2013 MLB Draft: First-Round Picks Who Will Follow Fast-Track to Majors

Mike ShiekmanFeatured ColumnistJune 8, 2013

Photo courtesy of Stanford University
Photo courtesy of Stanford University

In the MLB Draft, not all first rounders are treated equal from here on out.

Most prospects possess high ceilings and will work their way up for at least two seasons. Going that route, many will never play in a Major League game.

There is a minority, though, that can make an major league impact a year or so after they are drafted. Whether it’s a top prospect or a college standout, those few players have the polish and intangibles to get an early call-up.

Let’s examine the top three players drafted into situations where they could get called up early.


Mark Appel, SP, Houston Astros

The Astros brought up Bus Norris and Lucas Harrell a bit earlier than they would’ve liked, and they will likely do the same for Appel.

In the No. 1 pick’s case, however, he actually has the stuff to be pitching significant innings in 2014. Appel has been regarded as one of the more polished pitchers to get drafted in several years. That’s probably because he stayed in school for his senior season after failing to agree with Pittsburgh last year.

Expect this year’s No. 1 pick to come to terms and to get called up to the majors quicker than others in the past.


Colin Moran, 3B, Miami Marlins

The Marlins must've been looking at their abysmal 2013 hitting numbers when they decided to draft Moran.

Sure, the Fish were expected to be in the NL East cellar, but not to be a Major League-worst in all major hitting categories. They are the only team yet to reach 30 home runs this season.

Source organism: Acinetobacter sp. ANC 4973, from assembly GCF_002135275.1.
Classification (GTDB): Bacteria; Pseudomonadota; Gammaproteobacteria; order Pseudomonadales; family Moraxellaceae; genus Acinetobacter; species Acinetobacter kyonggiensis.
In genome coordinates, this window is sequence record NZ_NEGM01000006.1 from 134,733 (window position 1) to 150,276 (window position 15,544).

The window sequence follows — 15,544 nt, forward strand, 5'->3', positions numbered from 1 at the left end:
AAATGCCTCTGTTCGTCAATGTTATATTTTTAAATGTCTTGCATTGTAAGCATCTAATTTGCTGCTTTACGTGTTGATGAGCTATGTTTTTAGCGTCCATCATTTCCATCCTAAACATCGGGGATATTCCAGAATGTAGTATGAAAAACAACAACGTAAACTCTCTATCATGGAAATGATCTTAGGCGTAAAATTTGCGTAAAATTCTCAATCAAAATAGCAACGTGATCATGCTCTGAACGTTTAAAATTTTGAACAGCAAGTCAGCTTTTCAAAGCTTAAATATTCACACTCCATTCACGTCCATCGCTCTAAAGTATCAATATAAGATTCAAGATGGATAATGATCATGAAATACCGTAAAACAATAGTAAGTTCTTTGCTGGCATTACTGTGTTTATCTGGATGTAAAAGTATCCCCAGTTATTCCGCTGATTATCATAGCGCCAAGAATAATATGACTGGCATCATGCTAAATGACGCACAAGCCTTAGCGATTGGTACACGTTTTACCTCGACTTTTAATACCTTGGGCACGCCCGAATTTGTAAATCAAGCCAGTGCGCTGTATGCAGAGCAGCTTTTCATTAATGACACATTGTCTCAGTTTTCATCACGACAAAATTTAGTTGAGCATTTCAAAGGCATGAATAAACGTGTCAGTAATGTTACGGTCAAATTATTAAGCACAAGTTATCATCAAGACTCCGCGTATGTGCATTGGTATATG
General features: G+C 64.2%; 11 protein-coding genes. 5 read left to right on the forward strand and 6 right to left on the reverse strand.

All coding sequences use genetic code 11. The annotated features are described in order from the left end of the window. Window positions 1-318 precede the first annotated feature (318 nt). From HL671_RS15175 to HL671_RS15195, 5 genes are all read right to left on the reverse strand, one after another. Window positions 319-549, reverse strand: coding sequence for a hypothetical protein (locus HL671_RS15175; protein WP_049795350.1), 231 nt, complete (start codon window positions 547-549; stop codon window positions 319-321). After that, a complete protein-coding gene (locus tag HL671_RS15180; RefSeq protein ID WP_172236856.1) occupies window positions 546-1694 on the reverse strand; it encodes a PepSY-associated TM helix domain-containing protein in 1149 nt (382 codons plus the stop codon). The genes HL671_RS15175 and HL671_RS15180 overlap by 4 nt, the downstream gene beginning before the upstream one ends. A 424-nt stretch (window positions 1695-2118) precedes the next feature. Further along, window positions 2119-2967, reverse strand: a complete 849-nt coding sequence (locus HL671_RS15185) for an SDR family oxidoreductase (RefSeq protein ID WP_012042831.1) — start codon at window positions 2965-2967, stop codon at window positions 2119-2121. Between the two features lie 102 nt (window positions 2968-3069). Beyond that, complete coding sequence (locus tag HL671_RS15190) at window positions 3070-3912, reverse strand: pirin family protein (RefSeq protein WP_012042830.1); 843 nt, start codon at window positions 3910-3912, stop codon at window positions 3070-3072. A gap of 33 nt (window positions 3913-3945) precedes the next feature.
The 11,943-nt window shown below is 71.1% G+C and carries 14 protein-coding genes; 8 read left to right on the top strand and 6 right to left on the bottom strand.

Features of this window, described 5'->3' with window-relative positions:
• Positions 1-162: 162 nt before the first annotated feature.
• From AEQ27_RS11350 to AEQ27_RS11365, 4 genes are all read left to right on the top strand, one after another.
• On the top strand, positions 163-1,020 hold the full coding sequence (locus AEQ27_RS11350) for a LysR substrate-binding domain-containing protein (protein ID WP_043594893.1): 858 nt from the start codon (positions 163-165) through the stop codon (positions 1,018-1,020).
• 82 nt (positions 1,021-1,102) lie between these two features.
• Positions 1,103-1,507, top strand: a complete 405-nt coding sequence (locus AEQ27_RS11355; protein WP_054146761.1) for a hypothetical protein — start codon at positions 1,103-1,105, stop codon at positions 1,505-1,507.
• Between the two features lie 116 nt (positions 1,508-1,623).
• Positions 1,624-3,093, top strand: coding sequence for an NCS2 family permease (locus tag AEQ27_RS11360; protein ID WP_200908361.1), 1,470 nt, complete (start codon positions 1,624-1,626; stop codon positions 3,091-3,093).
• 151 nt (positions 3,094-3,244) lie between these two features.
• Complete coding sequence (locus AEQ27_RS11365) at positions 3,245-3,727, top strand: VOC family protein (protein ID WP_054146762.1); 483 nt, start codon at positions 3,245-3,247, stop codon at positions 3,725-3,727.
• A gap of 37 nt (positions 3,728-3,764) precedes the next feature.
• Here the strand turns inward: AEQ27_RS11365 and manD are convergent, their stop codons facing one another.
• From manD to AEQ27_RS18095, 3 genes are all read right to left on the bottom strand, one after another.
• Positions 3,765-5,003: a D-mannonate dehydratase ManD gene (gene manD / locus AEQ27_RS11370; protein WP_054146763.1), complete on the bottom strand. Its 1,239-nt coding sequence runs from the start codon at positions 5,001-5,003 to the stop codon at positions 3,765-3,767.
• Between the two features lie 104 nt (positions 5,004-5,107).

Miami’s hitting woes make Moran an easy first-round selection. The North Carolina star’s ability to get contact and to hit with power make him a no-brainer amongst other hitting prospects who may be a little more raw.

Moran will be the long-term answer at third base, with stopgap option Placido Polanco holding the position merely by default.


Ryne Stanek, Tampa Bay Rays

Stanek fell much further in the draft than anyone could have predicted, but lands in one of the best systems to get his name called early.

The Arkansas righthander has been praised for his effortless delivery and a fastball that reaches as high as 96 mph consistently.

The Rays like to develop their players, sure, but they call up their pitcher prospects for major league starts if needed. Just this season both Jake Odorizzi and Chris Archer have gotten called up for spot starts.

With David Price’s departure imminent in the next couple years and some young starters' stuff in flux (Jeremy Hellickson for one), Stanek could be in an opportunistic situation soon.